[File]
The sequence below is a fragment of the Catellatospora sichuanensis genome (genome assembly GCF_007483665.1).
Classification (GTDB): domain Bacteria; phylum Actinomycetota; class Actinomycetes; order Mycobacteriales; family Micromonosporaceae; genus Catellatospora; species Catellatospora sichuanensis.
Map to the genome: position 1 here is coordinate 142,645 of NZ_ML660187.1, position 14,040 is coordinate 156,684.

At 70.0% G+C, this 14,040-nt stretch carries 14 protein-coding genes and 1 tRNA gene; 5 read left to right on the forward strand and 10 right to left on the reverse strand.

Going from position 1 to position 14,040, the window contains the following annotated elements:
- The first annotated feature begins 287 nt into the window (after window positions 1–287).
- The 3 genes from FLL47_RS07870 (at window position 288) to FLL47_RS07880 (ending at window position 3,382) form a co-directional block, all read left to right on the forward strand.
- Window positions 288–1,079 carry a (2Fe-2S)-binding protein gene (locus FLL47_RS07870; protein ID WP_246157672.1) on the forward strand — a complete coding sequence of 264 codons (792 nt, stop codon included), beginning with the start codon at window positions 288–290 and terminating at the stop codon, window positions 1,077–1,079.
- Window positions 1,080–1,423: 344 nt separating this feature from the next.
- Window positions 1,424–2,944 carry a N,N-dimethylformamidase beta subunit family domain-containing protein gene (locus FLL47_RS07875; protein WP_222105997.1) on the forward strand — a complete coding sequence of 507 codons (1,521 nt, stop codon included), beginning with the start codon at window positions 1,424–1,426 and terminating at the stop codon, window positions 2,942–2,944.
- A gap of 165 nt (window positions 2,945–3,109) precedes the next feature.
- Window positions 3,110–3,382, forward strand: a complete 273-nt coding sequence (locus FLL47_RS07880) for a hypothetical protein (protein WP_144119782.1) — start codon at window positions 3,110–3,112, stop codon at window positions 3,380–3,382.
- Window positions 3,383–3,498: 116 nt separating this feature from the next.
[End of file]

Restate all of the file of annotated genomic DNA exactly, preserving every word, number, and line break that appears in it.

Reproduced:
The sequence below is a fragment of the Catellatospora sichuanensis genome (genome assembly GCF_007483665.1).
Classification (GTDB): domain Bacteria; phylum Actinomycetota; class Actinomycetes; order Mycobacteriales; family Micromonosporaceae; genus Catellatospora; species Catellatospora sichuanensis.
Map to the genome: position 1 here is coordinate 142,645 of NZ_ML660187.1, position 14,040 is coordinate 156,684.

At 70.0% G+C, this 14,040-nt stretch carries 14 protein-coding genes and 1 tRNA gene; 5 read left to right on the forward strand and 10 right to left on the reverse strand.

Going from position 1 to position 14,040, the window contains the following annotated elements:
- The first annotated feature begins 287 nt into the window (after window positions 1–287).
- The 3 genes from FLL47_RS07870 (at window position 288) to FLL47_RS07880 (ending at window position 3,382) form a co-directional block, all read left to right on the forward strand.
- Window positions 288–1,079 carry a (2Fe-2S)-binding protein gene (locus FLL47_RS07870; protein ID WP_246157672.1) on the forward strand — a complete coding sequence of 264 codons (792 nt, stop codon included), beginning with the start codon at window positions 288–290 and terminating at the stop codon, window positions 1,077–1,079.
- Window positions 1,080–1,423: 344 nt separating this feature from the next.
- Window positions 1,424–2,944 carry a N,N-dimethylformamidase beta subunit family domain-containing protein gene (locus FLL47_RS07875; protein WP_222105997.1) on the forward strand — a complete coding sequence of 507 codons (1,521 nt, stop codon included), beginning with the start codon at window positions 1,424–1,426 and terminating at the stop codon, window positions 2,942–2,944.
- A gap of 165 nt (window positions 2,945–3,109) precedes the next feature.
- Window positions 3,110–3,382, forward strand: a complete 273-nt coding sequence (locus FLL47_RS07880) for a hypothetical protein (protein WP_144119782.1) — start codon at window positions 3,110–3,112, stop codon at window positions 3,380–3,382.
- Window positions 3,383–3,498: 116 nt separating this feature from the next.